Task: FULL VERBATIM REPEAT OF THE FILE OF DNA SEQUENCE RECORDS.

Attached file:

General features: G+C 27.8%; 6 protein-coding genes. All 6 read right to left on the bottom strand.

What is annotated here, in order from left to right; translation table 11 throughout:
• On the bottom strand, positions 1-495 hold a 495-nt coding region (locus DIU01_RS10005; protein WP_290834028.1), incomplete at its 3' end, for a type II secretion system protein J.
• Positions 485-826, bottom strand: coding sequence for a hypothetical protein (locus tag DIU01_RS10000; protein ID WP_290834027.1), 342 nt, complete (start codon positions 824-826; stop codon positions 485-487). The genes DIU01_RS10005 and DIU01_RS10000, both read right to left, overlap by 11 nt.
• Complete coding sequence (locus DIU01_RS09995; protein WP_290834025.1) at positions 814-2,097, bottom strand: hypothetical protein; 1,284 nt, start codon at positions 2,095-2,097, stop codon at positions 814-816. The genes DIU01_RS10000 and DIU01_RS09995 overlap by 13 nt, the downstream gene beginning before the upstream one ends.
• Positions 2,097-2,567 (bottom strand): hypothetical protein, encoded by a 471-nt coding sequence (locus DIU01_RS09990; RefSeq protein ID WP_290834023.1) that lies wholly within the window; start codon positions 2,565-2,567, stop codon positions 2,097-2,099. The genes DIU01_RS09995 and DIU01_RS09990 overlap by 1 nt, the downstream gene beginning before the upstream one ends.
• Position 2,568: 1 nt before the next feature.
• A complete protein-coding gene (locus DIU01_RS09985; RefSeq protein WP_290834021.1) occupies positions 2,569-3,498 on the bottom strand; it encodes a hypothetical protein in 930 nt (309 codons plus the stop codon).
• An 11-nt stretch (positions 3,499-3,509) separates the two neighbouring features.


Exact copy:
General features: G+C 27.8%; 6 protein-coding genes. All 6 read right to left on the bottom strand.

What is annotated here, in order from left to right; translation table 11 throughout:
• On the bottom strand, positions 1-495 hold a 495-nt coding region (locus DIU01_RS10005; protein WP_290834028.1), incomplete at its 3' end, for a type II secretion system protein J.
• Positions 485-826, bottom strand: coding sequence for a hypothetical protein (locus tag DIU01_RS10000; protein ID WP_290834027.1), 342 nt, complete (start codon positions 824-826; stop codon positions 485-487). The genes DIU01_RS10005 and DIU01_RS10000, both read right to left, overlap by 11 nt.
• Complete coding sequence (locus DIU01_RS09995; protein WP_290834025.1) at positions 814-2,097, bottom strand: hypothetical protein; 1,284 nt, start codon at positions 2,095-2,097, stop codon at positions 814-816. The genes DIU01_RS10000 and DIU01_RS09995 overlap by 13 nt, the downstream gene beginning before the upstream one ends.
• Positions 2,097-2,567 (bottom strand): hypothetical protein, encoded by a 471-nt coding sequence (locus DIU01_RS09990; RefSeq protein ID WP_290834023.1) that lies wholly within the window; start codon positions 2,565-2,567, stop codon positions 2,097-2,099. The genes DIU01_RS09995 and DIU01_RS09990 overlap by 1 nt, the downstream gene beginning before the upstream one ends.
• Position 2,568: 1 nt before the next feature.
• A complete protein-coding gene (locus DIU01_RS09985; RefSeq protein WP_290834021.1) occupies positions 2,569-3,498 on the bottom strand; it encodes a hypothetical protein in 930 nt (309 codons plus the stop codon).
• An 11-nt stretch (positions 3,499-3,509) separates the two neighbouring features.